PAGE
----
As part of the 2023 National Society of Black Physicists Annual Conference, about 300 students and professionals visited the Department of Energy’s Oak Ridge National Laboratory to learn about research opportunities in fields such as quantum science, computing, fusion science, nuclear energy, and isotope science and engineering.
ORNL and the University of Tennessee, Knoxville, co-hosted the conference Nov. 9-12, 2023, with the theme "Frontiers in Physics: From Quantum to Materials to the Cosmos.” As part of the three-day conference held near UT, attendees took a 30-mile trip to the ORNL campus for facility tours, science talks and workshops.
Attendees represented universities and colleges across the country, including many historically black colleges and universities and minority-serving institutions.
“This conference was a big opportunity for ORNL to introduce students to our student programs and share opportunities for research collaborations,” said Chris Beatty, chief operating officer of ORNL’s Fusion and Fission Energy and Science Directorate and an NSBP member.
Working with Protocol and Community Engagement staff Annette Brun and Jen Giffin, Beatty led the effort to bring the conference to ORNL, making this the first time the conference has been hosted at a national laboratory.
“As a student, I knew about the national labs, but I didn’t get to visit one, so I never really got the concept. When the conference came to Knoxville, one of the things that I wanted to see happen was for people to come here on campus to see ORNL,” Beatty said.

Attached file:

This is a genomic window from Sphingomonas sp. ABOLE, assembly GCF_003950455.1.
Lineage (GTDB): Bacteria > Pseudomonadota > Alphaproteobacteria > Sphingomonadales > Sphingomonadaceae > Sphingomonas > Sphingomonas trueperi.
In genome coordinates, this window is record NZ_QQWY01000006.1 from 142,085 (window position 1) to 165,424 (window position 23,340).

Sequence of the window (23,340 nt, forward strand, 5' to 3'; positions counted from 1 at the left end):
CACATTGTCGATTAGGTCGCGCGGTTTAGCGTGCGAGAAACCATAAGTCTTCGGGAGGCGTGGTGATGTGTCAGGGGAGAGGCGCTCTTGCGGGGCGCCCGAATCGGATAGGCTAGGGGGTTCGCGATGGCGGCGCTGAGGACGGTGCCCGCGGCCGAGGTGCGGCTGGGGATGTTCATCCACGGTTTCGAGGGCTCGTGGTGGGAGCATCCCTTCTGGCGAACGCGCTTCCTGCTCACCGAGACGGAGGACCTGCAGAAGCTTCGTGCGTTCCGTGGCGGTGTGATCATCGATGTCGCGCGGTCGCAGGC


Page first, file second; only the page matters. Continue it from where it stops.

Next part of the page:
What did participants see? The world’s fastest supercomputer, Frontier; the world’s most intense neutron source, the Spallation Neutron Source; the world’s first permanent nuclear reactor, the Graphite Reactor; and a key U.S. research reactor, the High Flux Isotope Reactor, were all on the tour agenda.
NSBP members received a virtual welcome from DOE Office of Science Director Asmeret Asefaw Berhe and an introduction from ORNL Director Stephen Streiffer, Deputy for Science and Technology Susan Hubbard and Chief Human Resources Officer Brian Arrington. Chief Inclusion Officer Delphia Howze opened a session on student programs and career pathways.
Employee resource group members from ORNL’s eight ERGs, such as the African American Resource Council and Women’s Alliance Council, volunteered during the event and shared information about the ERGs and ORNL as a workplace.
“At ORNL, we strongly uphold the belief that science should be accessible to all, and our ongoing efforts aim to foster an environment where every person feels a sense of belonging through inclusivity,” Howze said. “Therefore, it's crucial to collaborate with groups like NSBP. By backing students and professionals traditionally underrepresented in STEM, we pave the way for our lab's future success.”
ORNL staff and NSBP attendees held collaborative workshop discussions on topics such as quantum science, physics and chemistry, and ORNL science directorates hosted tables to share information with attendees during the event. Staff also had the opportunity to hear from NSBP student speakers about their research.
“We had great participation from all the directorates and ERGs,” Beatty said. “We also had some space for other national labs in attendance. The main goal I wanted to achieve was to educate this group about the national labs, and I think we did that.”
UT-Battelle manages ORNL for DOE’s Office of Science, the single largest supporter of basic research in the physical sciences in the United States. DOE’s Office of Science is working to address some of the most pressing challenges of our time. For more information, visit energy.gov/science.